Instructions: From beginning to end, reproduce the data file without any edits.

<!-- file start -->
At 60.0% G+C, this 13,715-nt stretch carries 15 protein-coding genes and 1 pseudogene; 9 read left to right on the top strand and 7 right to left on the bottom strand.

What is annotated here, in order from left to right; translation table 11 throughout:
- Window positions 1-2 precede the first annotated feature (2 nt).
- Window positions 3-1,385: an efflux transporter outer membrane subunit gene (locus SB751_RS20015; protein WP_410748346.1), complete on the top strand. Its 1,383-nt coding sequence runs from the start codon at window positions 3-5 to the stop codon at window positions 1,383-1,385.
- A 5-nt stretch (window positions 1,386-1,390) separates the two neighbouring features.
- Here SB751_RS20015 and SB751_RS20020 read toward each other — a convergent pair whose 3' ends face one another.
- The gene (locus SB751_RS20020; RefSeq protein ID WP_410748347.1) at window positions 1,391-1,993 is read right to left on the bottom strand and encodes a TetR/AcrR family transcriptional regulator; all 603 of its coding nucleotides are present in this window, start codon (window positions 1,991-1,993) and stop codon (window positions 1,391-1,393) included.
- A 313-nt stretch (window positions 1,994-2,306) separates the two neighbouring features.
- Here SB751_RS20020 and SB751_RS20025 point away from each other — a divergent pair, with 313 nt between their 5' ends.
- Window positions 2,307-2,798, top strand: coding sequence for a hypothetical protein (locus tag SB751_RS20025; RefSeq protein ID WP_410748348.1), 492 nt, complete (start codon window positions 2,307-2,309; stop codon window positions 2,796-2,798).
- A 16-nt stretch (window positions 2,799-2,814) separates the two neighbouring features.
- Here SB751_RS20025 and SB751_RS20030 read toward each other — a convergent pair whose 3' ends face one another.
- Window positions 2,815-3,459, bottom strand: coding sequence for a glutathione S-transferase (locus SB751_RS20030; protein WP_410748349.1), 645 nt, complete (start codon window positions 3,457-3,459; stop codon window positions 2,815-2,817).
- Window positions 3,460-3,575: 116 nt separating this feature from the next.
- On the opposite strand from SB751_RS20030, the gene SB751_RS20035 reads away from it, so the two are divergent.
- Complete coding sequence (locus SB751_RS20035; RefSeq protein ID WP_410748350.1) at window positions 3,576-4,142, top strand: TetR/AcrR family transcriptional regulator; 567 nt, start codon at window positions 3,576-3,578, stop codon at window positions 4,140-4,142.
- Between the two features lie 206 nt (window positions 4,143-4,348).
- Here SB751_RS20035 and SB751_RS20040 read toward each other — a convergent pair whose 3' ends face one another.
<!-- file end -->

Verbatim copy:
At 60.0% G+C, this 13,715-nt stretch carries 15 protein-coding genes and 1 pseudogene; 9 read left to right on the top strand and 7 right to left on the bottom strand.

What is annotated here, in order from left to right; translation table 11 throughout:
- Window positions 1-2 precede the first annotated feature (2 nt).
- Window positions 3-1,385: an efflux transporter outer membrane subunit gene (locus SB751_RS20015; protein WP_410748346.1), complete on the top strand. Its 1,383-nt coding sequence runs from the start codon at window positions 3-5 to the stop codon at window positions 1,383-1,385.
- A 5-nt stretch (window positions 1,386-1,390) separates the two neighbouring features.
- Here SB751_RS20015 and SB751_RS20020 read toward each other — a convergent pair whose 3' ends face one another.
- The gene (locus SB751_RS20020; RefSeq protein ID WP_410748347.1) at window positions 1,391-1,993 is read right to left on the bottom strand and encodes a TetR/AcrR family transcriptional regulator; all 603 of its coding nucleotides are present in this window, start codon (window positions 1,991-1,993) and stop codon (window positions 1,391-1,393) included.
- A 313-nt stretch (window positions 1,994-2,306) separates the two neighbouring features.
- Here SB751_RS20020 and SB751_RS20025 point away from each other — a divergent pair, with 313 nt between their 5' ends.
- Window positions 2,307-2,798, top strand: coding sequence for a hypothetical protein (locus tag SB751_RS20025; RefSeq protein ID WP_410748348.1), 492 nt, complete (start codon window positions 2,307-2,309; stop codon window positions 2,796-2,798).
- A 16-nt stretch (window positions 2,799-2,814) separates the two neighbouring features.
- Here SB751_RS20025 and SB751_RS20030 read toward each other — a convergent pair whose 3' ends face one another.
- Window positions 2,815-3,459, bottom strand: coding sequence for a glutathione S-transferase (locus SB751_RS20030; protein WP_410748349.1), 645 nt, complete (start codon window positions 3,457-3,459; stop codon window positions 2,815-2,817).
- Window positions 3,460-3,575: 116 nt separating this feature from the next.
- On the opposite strand from SB751_RS20030, the gene SB751_RS20035 reads away from it, so the two are divergent.
- Complete coding sequence (locus SB751_RS20035; RefSeq protein ID WP_410748350.1) at window positions 3,576-4,142, top strand: TetR/AcrR family transcriptional regulator; 567 nt, start codon at window positions 3,576-3,578, stop codon at window positions 4,140-4,142.
- Between the two features lie 206 nt (window positions 4,143-4,348).
- Here SB751_RS20035 and SB751_RS20040 read toward each other — a convergent pair whose 3' ends face one another.